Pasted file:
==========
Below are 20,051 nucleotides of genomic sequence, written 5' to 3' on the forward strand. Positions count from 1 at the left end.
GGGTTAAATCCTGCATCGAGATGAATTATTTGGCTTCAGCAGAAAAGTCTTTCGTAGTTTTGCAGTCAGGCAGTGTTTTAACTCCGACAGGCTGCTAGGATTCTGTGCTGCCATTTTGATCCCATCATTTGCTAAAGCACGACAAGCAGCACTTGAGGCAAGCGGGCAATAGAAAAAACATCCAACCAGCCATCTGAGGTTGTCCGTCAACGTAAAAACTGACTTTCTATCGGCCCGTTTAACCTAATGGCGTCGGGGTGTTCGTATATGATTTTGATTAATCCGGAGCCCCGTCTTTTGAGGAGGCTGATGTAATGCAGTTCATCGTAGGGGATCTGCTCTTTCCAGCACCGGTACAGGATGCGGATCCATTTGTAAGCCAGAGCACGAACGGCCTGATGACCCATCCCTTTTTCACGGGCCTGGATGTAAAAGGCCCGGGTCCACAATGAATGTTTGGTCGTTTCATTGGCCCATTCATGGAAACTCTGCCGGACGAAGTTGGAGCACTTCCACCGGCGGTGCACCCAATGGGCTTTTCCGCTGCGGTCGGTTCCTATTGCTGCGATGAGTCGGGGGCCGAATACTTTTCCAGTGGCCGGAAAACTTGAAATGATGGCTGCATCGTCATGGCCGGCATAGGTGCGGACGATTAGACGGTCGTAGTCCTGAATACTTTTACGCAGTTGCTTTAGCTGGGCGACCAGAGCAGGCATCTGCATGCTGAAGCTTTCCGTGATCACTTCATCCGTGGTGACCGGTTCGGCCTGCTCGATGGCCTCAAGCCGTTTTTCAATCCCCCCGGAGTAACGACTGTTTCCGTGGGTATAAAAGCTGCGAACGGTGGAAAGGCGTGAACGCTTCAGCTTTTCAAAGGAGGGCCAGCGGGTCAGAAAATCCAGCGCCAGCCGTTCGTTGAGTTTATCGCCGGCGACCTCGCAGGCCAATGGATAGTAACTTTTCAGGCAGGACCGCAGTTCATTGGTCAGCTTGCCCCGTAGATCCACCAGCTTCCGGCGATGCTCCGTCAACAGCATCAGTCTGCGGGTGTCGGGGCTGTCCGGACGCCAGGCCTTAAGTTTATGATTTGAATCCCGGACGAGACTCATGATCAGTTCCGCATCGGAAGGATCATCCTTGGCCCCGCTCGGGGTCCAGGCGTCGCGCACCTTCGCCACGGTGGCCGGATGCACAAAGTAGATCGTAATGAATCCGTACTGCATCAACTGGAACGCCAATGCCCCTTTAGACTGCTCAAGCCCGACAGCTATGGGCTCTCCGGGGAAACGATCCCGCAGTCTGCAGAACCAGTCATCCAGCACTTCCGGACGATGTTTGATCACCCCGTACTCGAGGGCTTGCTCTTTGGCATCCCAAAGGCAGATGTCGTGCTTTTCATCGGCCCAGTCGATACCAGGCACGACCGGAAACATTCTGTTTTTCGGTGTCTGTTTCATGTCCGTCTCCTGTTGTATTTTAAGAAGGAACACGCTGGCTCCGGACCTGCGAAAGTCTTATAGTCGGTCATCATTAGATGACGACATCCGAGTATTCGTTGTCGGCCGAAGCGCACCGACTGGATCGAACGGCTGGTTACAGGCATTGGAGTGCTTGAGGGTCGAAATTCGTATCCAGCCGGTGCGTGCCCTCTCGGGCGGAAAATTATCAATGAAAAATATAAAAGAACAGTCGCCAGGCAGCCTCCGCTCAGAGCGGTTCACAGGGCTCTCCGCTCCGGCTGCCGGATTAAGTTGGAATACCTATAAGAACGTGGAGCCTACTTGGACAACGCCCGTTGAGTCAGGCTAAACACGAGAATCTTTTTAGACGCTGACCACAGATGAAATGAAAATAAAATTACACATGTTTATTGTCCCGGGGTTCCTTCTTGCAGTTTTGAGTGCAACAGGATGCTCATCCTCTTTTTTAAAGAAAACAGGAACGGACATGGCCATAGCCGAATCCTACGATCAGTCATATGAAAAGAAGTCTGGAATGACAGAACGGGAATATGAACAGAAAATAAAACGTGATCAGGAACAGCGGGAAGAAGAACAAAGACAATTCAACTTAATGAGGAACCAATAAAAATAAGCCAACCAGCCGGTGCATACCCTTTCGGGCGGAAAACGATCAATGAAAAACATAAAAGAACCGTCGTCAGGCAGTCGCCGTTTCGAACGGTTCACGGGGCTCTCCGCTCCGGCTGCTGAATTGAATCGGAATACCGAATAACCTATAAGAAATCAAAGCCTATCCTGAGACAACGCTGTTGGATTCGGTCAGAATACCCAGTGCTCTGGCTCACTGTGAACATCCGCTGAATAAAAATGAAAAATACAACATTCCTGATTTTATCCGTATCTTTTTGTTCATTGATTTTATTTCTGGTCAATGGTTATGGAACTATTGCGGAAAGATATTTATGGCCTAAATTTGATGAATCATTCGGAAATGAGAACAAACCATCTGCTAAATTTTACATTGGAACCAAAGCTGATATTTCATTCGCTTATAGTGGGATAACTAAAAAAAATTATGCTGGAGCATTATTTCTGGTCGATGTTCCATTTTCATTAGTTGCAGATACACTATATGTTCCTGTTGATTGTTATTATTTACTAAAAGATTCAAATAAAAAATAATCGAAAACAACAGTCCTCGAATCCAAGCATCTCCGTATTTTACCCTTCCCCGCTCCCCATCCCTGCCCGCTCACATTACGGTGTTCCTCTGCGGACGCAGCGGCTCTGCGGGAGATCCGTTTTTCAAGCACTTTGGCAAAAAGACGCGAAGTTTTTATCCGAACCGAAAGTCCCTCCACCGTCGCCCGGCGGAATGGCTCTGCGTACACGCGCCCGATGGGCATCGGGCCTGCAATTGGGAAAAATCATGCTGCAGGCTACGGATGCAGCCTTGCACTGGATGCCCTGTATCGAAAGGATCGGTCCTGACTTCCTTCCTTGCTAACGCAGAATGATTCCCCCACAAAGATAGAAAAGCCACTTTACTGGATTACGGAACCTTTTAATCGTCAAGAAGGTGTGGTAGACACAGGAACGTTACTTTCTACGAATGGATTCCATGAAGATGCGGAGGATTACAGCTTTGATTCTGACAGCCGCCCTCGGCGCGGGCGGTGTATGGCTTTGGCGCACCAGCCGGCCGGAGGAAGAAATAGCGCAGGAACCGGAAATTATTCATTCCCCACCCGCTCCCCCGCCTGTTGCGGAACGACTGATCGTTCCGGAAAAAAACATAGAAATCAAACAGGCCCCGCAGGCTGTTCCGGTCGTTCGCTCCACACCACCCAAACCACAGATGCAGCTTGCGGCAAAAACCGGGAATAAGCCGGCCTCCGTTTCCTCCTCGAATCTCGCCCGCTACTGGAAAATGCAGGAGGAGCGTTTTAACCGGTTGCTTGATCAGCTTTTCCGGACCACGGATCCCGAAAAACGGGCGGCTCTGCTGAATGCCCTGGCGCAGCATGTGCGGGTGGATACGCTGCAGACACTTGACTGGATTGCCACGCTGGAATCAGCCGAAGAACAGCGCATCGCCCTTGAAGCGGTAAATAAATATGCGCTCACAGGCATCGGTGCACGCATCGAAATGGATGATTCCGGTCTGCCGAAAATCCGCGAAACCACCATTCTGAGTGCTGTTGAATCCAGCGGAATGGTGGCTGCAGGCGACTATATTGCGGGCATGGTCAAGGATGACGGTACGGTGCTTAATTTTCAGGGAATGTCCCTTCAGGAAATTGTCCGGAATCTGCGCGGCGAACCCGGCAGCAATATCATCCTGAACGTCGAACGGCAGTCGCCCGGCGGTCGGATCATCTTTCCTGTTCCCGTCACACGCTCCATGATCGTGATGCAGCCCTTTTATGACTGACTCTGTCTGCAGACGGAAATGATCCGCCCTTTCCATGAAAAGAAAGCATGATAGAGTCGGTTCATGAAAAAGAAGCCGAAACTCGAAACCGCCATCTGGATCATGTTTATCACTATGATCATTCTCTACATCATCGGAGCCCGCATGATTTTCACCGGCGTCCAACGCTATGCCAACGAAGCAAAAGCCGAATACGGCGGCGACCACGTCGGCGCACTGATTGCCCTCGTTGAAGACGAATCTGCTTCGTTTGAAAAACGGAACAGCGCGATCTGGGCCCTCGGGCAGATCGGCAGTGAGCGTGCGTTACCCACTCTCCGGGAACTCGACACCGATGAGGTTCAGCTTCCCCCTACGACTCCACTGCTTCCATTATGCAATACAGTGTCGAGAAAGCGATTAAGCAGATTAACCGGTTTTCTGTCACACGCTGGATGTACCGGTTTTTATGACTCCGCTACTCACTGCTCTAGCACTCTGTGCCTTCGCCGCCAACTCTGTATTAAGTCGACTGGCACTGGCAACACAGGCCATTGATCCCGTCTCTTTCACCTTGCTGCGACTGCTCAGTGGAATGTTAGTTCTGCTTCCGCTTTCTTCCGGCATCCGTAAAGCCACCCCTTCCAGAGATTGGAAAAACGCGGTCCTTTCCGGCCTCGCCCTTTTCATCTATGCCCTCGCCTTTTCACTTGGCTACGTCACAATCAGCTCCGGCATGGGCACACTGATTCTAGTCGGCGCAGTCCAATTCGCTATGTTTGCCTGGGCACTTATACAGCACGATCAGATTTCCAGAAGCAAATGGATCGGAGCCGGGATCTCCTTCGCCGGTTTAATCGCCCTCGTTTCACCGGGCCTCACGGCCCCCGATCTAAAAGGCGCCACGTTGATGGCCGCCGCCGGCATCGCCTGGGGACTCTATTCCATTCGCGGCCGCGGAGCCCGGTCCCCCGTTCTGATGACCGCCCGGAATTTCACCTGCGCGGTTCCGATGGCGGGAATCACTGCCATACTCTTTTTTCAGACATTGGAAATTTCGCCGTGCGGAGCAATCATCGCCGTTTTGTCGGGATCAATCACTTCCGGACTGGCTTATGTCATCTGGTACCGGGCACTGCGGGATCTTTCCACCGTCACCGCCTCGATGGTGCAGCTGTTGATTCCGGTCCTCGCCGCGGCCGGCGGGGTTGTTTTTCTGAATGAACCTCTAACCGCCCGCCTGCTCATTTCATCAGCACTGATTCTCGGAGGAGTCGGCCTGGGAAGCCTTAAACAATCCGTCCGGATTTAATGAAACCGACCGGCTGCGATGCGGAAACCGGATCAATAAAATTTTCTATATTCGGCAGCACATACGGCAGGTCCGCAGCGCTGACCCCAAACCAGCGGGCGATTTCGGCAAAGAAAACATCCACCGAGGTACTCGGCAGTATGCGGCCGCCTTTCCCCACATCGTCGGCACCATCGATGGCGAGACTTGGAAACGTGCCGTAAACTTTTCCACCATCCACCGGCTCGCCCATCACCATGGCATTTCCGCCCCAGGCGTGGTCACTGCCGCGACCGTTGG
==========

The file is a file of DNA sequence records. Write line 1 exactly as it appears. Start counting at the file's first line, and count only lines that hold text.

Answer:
Below are 20,051 nucleotides of genomic sequence, written 5' to 3' on the forward strand. Positions count from 1 at the left end.